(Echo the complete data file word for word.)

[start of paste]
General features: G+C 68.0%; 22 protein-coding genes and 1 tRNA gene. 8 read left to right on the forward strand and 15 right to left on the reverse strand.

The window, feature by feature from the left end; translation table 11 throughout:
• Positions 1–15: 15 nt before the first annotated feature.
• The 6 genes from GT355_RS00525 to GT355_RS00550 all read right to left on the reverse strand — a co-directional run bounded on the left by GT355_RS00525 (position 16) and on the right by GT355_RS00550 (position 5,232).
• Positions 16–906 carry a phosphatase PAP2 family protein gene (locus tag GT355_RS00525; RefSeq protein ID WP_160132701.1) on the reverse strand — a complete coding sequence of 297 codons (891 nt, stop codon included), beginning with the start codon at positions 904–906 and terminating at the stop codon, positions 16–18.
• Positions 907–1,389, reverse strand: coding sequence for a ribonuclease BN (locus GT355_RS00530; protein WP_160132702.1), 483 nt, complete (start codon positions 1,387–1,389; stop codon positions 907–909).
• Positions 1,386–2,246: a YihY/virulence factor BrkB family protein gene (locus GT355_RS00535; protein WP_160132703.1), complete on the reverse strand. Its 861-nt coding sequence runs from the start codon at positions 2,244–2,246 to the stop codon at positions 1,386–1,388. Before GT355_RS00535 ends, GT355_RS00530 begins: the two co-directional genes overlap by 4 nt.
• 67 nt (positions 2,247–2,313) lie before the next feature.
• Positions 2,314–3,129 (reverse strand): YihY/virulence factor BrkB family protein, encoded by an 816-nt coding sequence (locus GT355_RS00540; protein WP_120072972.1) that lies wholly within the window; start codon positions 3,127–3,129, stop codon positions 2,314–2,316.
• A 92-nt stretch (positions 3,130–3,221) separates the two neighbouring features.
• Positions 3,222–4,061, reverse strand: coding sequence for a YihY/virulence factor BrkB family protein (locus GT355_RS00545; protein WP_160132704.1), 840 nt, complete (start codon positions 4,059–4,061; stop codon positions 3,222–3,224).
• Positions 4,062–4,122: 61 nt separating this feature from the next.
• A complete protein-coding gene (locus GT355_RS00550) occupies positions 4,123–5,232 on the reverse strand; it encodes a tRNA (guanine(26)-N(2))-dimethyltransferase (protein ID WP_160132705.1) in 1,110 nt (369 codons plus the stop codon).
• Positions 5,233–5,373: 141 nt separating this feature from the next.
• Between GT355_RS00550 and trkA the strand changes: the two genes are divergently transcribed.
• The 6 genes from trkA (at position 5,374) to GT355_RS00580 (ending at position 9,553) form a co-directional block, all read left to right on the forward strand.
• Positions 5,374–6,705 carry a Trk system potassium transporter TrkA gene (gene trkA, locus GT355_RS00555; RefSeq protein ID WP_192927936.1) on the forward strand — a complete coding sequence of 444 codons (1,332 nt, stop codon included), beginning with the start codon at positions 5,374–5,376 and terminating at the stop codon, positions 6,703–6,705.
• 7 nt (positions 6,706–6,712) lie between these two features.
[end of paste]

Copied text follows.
General features: G+C 68.0%; 22 protein-coding genes and 1 tRNA gene. 8 read left to right on the forward strand and 15 right to left on the reverse strand.

The window, feature by feature from the left end; translation table 11 throughout:
• Positions 1–15: 15 nt before the first annotated feature.
• The 6 genes from GT355_RS00525 to GT355_RS00550 all read right to left on the reverse strand — a co-directional run bounded on the left by GT355_RS00525 (position 16) and on the right by GT355_RS00550 (position 5,232).
• Positions 16–906 carry a phosphatase PAP2 family protein gene (locus tag GT355_RS00525; RefSeq protein ID WP_160132701.1) on the reverse strand — a complete coding sequence of 297 codons (891 nt, stop codon included), beginning with the start codon at positions 904–906 and terminating at the stop codon, positions 16–18.
• Positions 907–1,389, reverse strand: coding sequence for a ribonuclease BN (locus GT355_RS00530; protein WP_160132702.1), 483 nt, complete (start codon positions 1,387–1,389; stop codon positions 907–909).
• Positions 1,386–2,246: a YihY/virulence factor BrkB family protein gene (locus GT355_RS00535; protein WP_160132703.1), complete on the reverse strand. Its 861-nt coding sequence runs from the start codon at positions 2,244–2,246 to the stop codon at positions 1,386–1,388. Before GT355_RS00535 ends, GT355_RS00530 begins: the two co-directional genes overlap by 4 nt.
• 67 nt (positions 2,247–2,313) lie before the next feature.
• Positions 2,314–3,129 (reverse strand): YihY/virulence factor BrkB family protein, encoded by an 816-nt coding sequence (locus GT355_RS00540; protein WP_120072972.1) that lies wholly within the window; start codon positions 3,127–3,129, stop codon positions 2,314–2,316.
• A 92-nt stretch (positions 3,130–3,221) separates the two neighbouring features.
• Positions 3,222–4,061, reverse strand: coding sequence for a YihY/virulence factor BrkB family protein (locus GT355_RS00545; protein WP_160132704.1), 840 nt, complete (start codon positions 4,059–4,061; stop codon positions 3,222–3,224).
• Positions 4,062–4,122: 61 nt separating this feature from the next.
• A complete protein-coding gene (locus GT355_RS00550) occupies positions 4,123–5,232 on the reverse strand; it encodes a tRNA (guanine(26)-N(2))-dimethyltransferase (protein ID WP_160132705.1) in 1,110 nt (369 codons plus the stop codon).
• Positions 5,233–5,373: 141 nt separating this feature from the next.
• Between GT355_RS00550 and trkA the strand changes: the two genes are divergently transcribed.
• The 6 genes from trkA (at position 5,374) to GT355_RS00580 (ending at position 9,553) form a co-directional block, all read left to right on the forward strand.
• Positions 5,374–6,705 carry a Trk system potassium transporter TrkA gene (gene trkA, locus GT355_RS00555; RefSeq protein ID WP_192927936.1) on the forward strand — a complete coding sequence of 444 codons (1,332 nt, stop codon included), beginning with the start codon at positions 5,374–5,376 and terminating at the stop codon, positions 6,703–6,705.
• 7 nt (positions 6,706–6,712) lie between these two features.